Plus disease is present when we see tortuous blood vessels in the retina. ROP with abnormal tortuous vessels is always a more aggressive form of ROP and indicates a high risk of progression towards retinal detachment. 

Treatment of Retinopathy of Prematurity

Indications to treat ROP in newborn babies:

  • Any stage ROP with the plus disease in zone I
  • Stage 3 ROP without the plus disease in zone I
  • Stage 2 or 3 ROP with the plus disease in zone II

You may ask why we should treat ROP if we know that the natural evolution of this disease is that it regresses, and current treatments are not the cure for this disease. 

It is an excellent question. The answer is that, when we use indications for treating ROP that I listed above, there is less chance for adverse visual outcomes than if we do not treat it at all.

How can we treat severe ROP disease?

Currently, there are options available for the treatment of severe ROP. The first one is laser surgery, also called laser photocoagulation. And the second option is the intravitreal injection of an anti-VEGF agent such as Bevacizumab or Ranibizumab. 

These two medications are also used in adults for the treatment of cancer. Their mechanism of action is such that they stop the development of new blood vessels in a tumor and starve it of oxygen. They work similarly in babies, as you may remember, when I talked about aggressive forms of ROP, I explained that they are characterized by the fast growth of abnormal tortuous blood vessels. Those two medications injected locally into the eyes are capable of stopping that abnormal growth in babies.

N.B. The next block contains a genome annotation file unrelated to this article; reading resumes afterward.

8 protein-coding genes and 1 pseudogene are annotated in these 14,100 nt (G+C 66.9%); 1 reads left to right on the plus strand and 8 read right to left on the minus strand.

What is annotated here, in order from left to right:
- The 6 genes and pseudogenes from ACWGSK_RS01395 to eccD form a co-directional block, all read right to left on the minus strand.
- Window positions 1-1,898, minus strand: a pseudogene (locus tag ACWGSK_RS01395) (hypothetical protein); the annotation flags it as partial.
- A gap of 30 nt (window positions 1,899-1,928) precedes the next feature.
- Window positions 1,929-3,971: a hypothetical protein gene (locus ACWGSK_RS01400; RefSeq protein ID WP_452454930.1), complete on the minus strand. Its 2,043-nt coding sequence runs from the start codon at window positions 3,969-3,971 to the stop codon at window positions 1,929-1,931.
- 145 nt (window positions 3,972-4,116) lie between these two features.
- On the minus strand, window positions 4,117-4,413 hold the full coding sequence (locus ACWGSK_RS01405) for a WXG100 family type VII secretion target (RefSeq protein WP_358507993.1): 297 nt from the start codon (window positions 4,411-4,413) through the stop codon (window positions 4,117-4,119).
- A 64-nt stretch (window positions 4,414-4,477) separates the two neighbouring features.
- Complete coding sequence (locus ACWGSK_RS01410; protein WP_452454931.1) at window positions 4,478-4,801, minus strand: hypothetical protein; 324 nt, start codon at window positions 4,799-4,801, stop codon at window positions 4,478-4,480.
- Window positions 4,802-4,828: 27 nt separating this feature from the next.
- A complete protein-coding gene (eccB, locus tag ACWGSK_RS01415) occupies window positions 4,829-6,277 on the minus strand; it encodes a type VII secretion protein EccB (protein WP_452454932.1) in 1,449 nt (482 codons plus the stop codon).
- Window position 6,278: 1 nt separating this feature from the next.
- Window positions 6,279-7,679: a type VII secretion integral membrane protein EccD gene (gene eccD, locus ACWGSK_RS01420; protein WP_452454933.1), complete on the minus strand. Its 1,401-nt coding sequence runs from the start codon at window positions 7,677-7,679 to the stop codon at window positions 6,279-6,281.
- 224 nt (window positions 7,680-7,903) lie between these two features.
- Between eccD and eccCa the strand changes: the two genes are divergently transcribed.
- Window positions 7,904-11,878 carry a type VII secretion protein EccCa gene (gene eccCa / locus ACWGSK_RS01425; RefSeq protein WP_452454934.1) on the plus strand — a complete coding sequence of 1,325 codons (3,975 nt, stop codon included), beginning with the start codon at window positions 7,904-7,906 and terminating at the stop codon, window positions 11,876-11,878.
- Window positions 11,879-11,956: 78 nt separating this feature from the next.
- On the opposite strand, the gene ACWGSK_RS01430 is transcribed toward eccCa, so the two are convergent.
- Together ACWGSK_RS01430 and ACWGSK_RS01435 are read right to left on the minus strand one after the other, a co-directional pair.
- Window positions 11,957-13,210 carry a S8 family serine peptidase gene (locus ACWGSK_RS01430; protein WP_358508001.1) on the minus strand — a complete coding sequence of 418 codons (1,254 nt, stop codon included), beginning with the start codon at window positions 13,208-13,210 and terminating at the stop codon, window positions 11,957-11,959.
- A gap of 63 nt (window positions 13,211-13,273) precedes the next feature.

No large trials exist that would allow us to compare these two treatment options. Both have advantages and disadvantages. It is a good idea to have your baby treated in a center where both options are offered so that the best solution can be chosen. 

While deciding which treatment option to use, physicians and parents should take into account various factors. 

One of them is the severity of the disease and doctor’s experience and comfort with each technique. 

Laser therapy is a long-established therapy, while anti-VEGF treatment is a newer technique, and we have less data on its efficacy and long term visual and systemic outcomes. By systemic consequences, I mean potential effects on the baby’s brain or other organs even though the medication is injected only locally into the baby’s eyes.

The timing of the response after treatment will vary as well. ROP involution will most likely be faster after anti-VEGF therapy than after laser surgery.

We should also think about the burden for the baby – can baby tolerate treatment well? Intravitreal administration of anti-VEGF agents can be done quickly and only with local topical anesthesia at the bedside. 

On the other hand, laser treatment will require much more time, will be more stressful for the baby, and will necessitate administration of general anesthesia. 

Long term vision outcomes may differ after each therapy; however, that has not been very well documented yet. The risk of myopia or shortsightedness appears to be lesser with anti-VEGF treatment. It also speculated that anti-VEGF therapy might limit permanent peripheral visual field loss.

Prognosis and outcomes for preemies with the diagnosis of ROP